The aspartame issue is so alarming
and complex, everyone has many questions. One
of the most frequent questions, "Why haven't
I heard about this before now?"
The truth behind the aspartame issue
carries with it a long history of misinformation.
The best way to learn is to ask questions. SweetPoison
is one of many information sites supplying answers
One of the most common questions
I am asked is, "Has The NutraSweet Company threatened
you? Aren't you afraid they'll do something to you?
The answer is 'No.' I have not had any negative
contact nor threats from anyone representing aspartame.
What I have written in the book is true, and the
documentation is public information. I have debated
NutraSweet officials numerous times, and they disagree,
of course, with my belief that aspartame is dangerous
to human health, especially when used during pregnancy
and by children. They repeat the same statements
each time, nevertheless, such as 'their corporate research
shows aspartame to be perfectly safe', and 'there are
no double-blind studies proving aspartame is harmful
to humans.' Then they brag about their sky-rocketing
sales. "NutraSweet cannot be bad if it sells
as well as it does," they justify.
Of course, I counter with the opposing information
I wrote within SWEET POISON. "I pay more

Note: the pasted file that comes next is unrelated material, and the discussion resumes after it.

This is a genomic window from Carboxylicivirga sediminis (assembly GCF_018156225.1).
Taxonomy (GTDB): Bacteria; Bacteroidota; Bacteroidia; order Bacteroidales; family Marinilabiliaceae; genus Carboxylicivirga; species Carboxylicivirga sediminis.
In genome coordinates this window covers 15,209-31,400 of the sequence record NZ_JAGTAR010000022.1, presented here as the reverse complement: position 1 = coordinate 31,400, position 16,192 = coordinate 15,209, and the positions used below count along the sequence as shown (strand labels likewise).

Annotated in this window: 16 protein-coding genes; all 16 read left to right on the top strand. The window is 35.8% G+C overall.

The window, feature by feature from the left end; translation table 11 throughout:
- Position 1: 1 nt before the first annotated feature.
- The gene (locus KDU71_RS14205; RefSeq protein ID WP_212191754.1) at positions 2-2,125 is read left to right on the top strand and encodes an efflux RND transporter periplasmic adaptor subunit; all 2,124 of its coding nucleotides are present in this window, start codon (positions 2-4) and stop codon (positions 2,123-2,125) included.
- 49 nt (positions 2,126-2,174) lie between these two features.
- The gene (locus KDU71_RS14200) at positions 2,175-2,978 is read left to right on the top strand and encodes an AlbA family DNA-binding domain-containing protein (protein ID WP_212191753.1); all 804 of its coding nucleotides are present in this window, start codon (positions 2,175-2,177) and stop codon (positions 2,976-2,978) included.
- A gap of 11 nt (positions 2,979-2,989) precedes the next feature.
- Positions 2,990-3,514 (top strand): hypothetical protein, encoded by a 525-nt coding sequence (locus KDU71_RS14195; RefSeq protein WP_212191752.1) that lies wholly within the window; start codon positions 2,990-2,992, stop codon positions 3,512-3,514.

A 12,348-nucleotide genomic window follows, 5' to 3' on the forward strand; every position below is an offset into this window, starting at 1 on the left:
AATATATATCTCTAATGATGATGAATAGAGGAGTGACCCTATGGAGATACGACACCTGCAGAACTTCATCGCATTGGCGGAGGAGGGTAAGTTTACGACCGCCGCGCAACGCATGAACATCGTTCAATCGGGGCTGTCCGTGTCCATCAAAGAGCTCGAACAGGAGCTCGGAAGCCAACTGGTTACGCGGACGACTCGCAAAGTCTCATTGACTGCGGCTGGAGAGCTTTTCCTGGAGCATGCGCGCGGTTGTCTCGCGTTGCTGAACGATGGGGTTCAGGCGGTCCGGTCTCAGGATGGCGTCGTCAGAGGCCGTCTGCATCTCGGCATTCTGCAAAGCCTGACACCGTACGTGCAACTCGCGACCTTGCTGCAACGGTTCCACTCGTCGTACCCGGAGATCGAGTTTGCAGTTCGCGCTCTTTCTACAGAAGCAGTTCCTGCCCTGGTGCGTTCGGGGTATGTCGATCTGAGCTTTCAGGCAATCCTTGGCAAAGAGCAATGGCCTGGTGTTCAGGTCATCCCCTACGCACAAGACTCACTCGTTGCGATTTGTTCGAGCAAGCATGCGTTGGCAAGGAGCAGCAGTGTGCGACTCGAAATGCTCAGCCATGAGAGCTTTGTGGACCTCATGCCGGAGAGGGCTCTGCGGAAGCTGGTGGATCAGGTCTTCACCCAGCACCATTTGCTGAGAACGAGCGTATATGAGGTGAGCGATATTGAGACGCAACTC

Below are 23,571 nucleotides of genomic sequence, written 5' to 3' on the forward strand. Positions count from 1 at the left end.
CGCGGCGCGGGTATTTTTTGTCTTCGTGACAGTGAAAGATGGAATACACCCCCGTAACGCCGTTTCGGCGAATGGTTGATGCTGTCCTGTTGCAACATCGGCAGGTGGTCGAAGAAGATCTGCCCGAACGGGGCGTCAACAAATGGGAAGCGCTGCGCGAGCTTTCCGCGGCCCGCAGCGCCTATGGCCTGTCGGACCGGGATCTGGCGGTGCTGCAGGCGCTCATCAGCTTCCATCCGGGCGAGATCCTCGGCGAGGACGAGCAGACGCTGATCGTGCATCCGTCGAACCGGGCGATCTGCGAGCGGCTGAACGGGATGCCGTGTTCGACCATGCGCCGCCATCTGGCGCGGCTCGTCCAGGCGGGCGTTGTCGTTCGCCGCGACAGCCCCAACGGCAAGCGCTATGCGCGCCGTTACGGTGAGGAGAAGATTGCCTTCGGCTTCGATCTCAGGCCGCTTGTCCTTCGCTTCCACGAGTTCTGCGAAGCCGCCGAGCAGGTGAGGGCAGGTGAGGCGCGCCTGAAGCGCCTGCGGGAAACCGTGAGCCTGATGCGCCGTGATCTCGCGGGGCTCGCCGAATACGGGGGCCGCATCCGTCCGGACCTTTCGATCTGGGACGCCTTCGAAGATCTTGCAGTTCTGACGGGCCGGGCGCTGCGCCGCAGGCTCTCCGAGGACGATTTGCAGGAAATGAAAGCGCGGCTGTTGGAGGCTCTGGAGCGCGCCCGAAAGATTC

attention to what people are experiencing," I reply,
"and to my own illness caused by aspartame."
As I wrote in SWEET POISON, the research showing aspartame
to be perfectly safe was all corporate funded research,
and the opposing laboratory studies proving aspartame
as dangerous were performed by independent researchers,
university professors, and Ph.D., MD researchers funded
by academic interests. So, the battle of whose
research pays for what results goes on and on. Unfortunately,
the trusting consumer is the one who gets hurt in the
I believe it is time to step back and re-evaluate the
FDA approval process; to acknowledge the power behind
advertising dollars and media sponsorship vs. responsible
journalism; to monitor sincerity within the American
Medical Association (AMA); to critique the quality (or
lack) of nutrition classes offered at American medical
schools; to challenge the bullying behind the approval
of other alternative sweeteners; to reexamine the safety
of saccharin; and to expose the media's "information
blackout" concerning the dangers of aspartame.